After months of rampant speculation, Yamaha has officially confirmed its plan to return to the World Superbike Championship in time for the 2016 racing season. Yamaha Racing Europe announced that it would be partnering with Crescent Racing, which will be in charge of running day-to-day operations of the team as Yamaha takes the lead in the racing platform and strategy. Pata Honda’s Sylvain Guintoli and Voltcom Crescent Suzuki’s Alex Lowes will finish the current season with their respective WSBK teams before switching over to the Yamaha Crescent Racing team for next season.

The company’s return to the World Superbike Championship is long overdue. The series has remained prosperous with the likes of Aprilia, BMW, Ducati, Honda, Kawasaki, and Suzuki all competing in the series, but Yamaha’s absence since placing second in the 2011 season has left a big void in the WSBK. Yamaha Racing didn’t dive into the specifics of its decision to return, but any fan of motorcycle racing can see that the YZF-R1’s performance in other racing classes this season, including winning the 8 Hours of Suzuka in July 2015, is one of the biggest reasons why the team is now ready to return to the WSBK. Even the bike’s MotoGP version, the YZF-M1, has been shredding the competition in the top-class, propelling riders Valentino Rossi and Jorge Lorenzo into the top two spots in the 2015 MotoGP standings.

The team now hopes that it can build on the momentum it has created this year in other racing classes and unleash everything it has learned in the World Superbike Championship in 2016.

Continue reading to read more about Yamaha’s return to the World Superbike Championship.

Why it matters

It’s true that Yamaha hasn’t had much success in the World Superbike Championship. In fact, in the 28 years of the series, Yamaha has only won it once (2009), well short of Ducati’s record 17 WSBK titles. But what happened in the past is neither here nor there now that we’ve seen what the new Yamaha YZF-R1 is capable of. The team’s new race bike has performed incredibly well in other classes this season and with a year of racing under its belt, there’s no telling how good Yamaha is going to be when the YZF-R1 joins the grid in the 2016 season.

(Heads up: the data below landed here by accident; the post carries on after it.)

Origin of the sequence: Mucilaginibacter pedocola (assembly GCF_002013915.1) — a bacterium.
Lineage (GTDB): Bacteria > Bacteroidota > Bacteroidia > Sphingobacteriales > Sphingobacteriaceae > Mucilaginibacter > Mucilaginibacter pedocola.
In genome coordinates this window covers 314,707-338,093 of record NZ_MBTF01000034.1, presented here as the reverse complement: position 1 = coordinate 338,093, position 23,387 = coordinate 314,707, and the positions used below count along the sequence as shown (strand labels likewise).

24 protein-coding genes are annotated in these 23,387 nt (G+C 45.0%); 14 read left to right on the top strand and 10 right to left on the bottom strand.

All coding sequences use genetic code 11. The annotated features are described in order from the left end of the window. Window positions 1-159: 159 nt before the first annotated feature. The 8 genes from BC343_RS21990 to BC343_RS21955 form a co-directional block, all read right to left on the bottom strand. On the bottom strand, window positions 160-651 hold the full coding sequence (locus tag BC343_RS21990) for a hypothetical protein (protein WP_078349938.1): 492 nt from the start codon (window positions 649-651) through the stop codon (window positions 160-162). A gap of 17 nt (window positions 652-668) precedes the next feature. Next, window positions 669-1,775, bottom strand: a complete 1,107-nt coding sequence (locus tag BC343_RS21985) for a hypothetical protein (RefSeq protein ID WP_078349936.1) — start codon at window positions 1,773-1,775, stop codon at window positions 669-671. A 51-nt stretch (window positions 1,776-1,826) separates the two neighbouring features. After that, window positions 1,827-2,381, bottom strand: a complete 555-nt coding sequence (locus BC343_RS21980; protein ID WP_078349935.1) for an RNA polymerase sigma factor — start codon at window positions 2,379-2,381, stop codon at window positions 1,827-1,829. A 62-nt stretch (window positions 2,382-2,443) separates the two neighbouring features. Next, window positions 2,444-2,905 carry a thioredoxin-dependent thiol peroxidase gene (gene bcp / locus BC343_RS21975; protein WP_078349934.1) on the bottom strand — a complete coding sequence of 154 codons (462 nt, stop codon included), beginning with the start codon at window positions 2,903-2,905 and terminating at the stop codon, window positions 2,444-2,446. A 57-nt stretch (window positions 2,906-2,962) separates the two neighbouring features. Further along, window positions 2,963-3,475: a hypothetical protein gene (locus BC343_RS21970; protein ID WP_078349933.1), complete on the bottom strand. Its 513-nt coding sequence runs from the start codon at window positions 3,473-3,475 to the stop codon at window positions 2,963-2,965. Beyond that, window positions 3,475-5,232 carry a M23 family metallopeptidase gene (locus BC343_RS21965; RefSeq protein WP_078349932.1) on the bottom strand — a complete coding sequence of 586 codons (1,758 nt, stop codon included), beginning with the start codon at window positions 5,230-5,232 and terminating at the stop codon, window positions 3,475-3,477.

I want to say that this is going to be a different Yamaha than the perennial underachiever during its first run in the WSBK. It certainly has the bike, the riders, and the technology to be a real threat to the title. But I’m holding my judgment for now because there are still so many questions that need to be answered before and after the current season ends. Jonathan Rea is on his way to winning Kawasaki’s first WSBK title so I have to take that into consideration. Even Ducati, the unquestioned king of WSBK, has not won the series since 2011, losing out to Aprilia from 2012 to 2014 and to Kawasaki this season.

Even without Yamaha, the 2016 WSBK season will have its fair share of intriguing storylines. But now that Yamaha’s returning to the series, the WSBK just became a lot more compelling.

Source: Yamaha Racing

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